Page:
Giorgio Guernier

How did you first discover the Ealing club and what drew you to this fascinating untold story?

As a music fan I was searching for local live music venues, I think I typed ‘Ealing Clubs’ or ‘Clubs in Ealing’ and I was promptly directed to the Ealing Club Community Interest Company’s website. The Ealing Club CIC is an Arts-Council-funded, not-for-profit organisation that promotes local music heritage through live music events. They don’t have anything to do with the current management of the club (now called Red Room) but they occasionally promote concerts there. The story of the place and its importance were perfectly highlighted via the organisation’s website. It’s the typical rock’n’roll tale that for some reason has never been told.

What did the research process involve?

After some initial research, I met with the Ealing Club CIC’s director Alistair Young, who later became the Executive Producer of the film. He suggested a few books and documentaries and passed on a few contacts. After spending weeks reading biographies and watching music films, I came up with a storyline. This eventually changed quite dramatically as I went on with the interviews. The story of The Ealing Club never made it into the history books so I learned most from the people I interviewed and their countless recollections about sweaty nights and unforgettable gigs.

Who were your favourite people to interview?

The first world-famous musician who believed in the project was Cream’s singer and main composer Jack Bruce. We went to his house and his wife Margrit offered us tea and home-made cake. The interview was just great and he was very charming and nice. Unfortunately, he passed away a few months after our meeting but I still have fond memories of that sunny December afternoon spent with one of the greatest musicians of all time. Having said that, there’s been a bunch of other people whom I really enjoyed interviewing. For example, I’m still in a great relationship with Dick Taylor, founder member of The Pretty Things and first bass player of The Rolling Stones. We then worked together on another project and sometimes talk or exchange emails, it’s always a pleasure being around him.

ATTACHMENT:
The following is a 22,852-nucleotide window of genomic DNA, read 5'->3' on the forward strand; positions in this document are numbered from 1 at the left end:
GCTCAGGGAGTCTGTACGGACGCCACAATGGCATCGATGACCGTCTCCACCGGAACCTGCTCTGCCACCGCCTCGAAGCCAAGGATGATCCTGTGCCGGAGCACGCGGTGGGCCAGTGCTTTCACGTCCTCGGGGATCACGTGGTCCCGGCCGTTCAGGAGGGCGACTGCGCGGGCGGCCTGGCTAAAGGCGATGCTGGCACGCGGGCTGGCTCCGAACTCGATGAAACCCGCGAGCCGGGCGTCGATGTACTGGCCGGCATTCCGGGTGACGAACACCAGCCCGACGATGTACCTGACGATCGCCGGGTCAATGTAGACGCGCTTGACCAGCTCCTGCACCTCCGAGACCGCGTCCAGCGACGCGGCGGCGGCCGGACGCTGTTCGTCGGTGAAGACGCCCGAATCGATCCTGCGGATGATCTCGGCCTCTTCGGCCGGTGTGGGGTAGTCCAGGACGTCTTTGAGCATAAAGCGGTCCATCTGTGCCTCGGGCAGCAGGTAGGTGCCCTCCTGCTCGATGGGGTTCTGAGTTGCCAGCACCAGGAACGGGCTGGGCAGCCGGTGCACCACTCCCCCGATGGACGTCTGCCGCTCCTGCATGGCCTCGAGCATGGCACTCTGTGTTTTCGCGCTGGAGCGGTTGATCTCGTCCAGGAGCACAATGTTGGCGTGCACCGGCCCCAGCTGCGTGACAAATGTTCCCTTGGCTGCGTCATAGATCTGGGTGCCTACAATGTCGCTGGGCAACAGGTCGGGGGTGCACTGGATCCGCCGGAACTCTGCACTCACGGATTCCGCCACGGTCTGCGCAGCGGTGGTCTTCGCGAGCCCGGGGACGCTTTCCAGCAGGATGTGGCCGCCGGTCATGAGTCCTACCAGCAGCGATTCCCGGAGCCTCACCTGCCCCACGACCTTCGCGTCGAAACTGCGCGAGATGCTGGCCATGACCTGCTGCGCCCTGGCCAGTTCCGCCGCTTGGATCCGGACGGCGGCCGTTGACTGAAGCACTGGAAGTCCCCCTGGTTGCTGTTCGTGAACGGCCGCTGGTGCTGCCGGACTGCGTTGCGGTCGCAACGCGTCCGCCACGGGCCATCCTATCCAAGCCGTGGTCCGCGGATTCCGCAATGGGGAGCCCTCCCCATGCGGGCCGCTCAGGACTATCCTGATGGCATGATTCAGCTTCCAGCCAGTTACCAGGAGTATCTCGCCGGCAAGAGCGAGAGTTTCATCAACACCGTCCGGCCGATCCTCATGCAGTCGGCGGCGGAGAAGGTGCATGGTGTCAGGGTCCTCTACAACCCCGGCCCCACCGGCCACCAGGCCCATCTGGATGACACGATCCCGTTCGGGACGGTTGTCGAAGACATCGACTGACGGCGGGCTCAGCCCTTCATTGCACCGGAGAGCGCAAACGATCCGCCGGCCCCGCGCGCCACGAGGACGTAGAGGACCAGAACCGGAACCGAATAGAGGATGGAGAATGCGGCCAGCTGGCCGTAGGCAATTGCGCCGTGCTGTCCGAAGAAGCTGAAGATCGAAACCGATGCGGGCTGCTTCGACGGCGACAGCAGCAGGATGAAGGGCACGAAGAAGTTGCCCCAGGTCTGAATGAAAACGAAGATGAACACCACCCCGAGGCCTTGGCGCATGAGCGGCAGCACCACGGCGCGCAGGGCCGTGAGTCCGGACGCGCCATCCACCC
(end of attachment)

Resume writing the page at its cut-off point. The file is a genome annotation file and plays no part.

What was the most challenging part of making the documentary?

The clearance of our 29-song soundtrack. It’s been very expensive and time-consuming.

How do you hope the documentary will change the musical history of Ealing?

I think the musical history of Ealing can only be changed by musicians. There are loads of good ones out there but they need a place to express themselves. What I’d like to see in Ealing is a proper music venue with concerts happening on a regular basis. If there’s a ‘scene’ and a venue at the centre of it that’s where young talent is nurtured, much like in the 1960s at the Ealing Club. Having said that, I’m very glad this film is now available on important platforms like SKY and NOW TV to help spread the word about the borough and its important musical heritage. You never know – someone might decide to invest in a music venue in the place where British Rock was born

As an Ealing resident, what are your favourite local spots in the area?

I like Ealing Studios and I adore its 1940s and 1950s film catalogue. I was a student at the Met Film School, a great institution where I now often work as a freelancer: the school is based within the Ealing Studios so I still get access to it on a regular basis. I have the feeling it hasn’t changed that much since its heyday – you still occasionally spot famous faces there like Anthony Hopkins queuing for food. I like Ealing Common, I think it’s a great green space and in a sort of suburban way, it looks majestic.

I like the fact that in Northfields there’s still loads of terrific independent shops, cafes and restaurants. Overall, what I like about the borough is that it’s very green and quiet and the people are generally friendly. I think there’s a strong sense of community which is remarkable for London. I truly love Ealing and if the boat could be rocked by a good gig once in a while that would be the icing on the cake. Having said that, the people at the Hanwell Hootie and obviously the Ealing Club CIC are definitely on the case and things have recently been changing. I also hope the borough will have its own cinema soon, in the meantime I’d advise checking out the Ealing Classic Cinema Club’s website, their programme is always outstanding.

‘Suburban Steps to Rockland: The Story of The Ealing Club’ is available on Sky and Now TV

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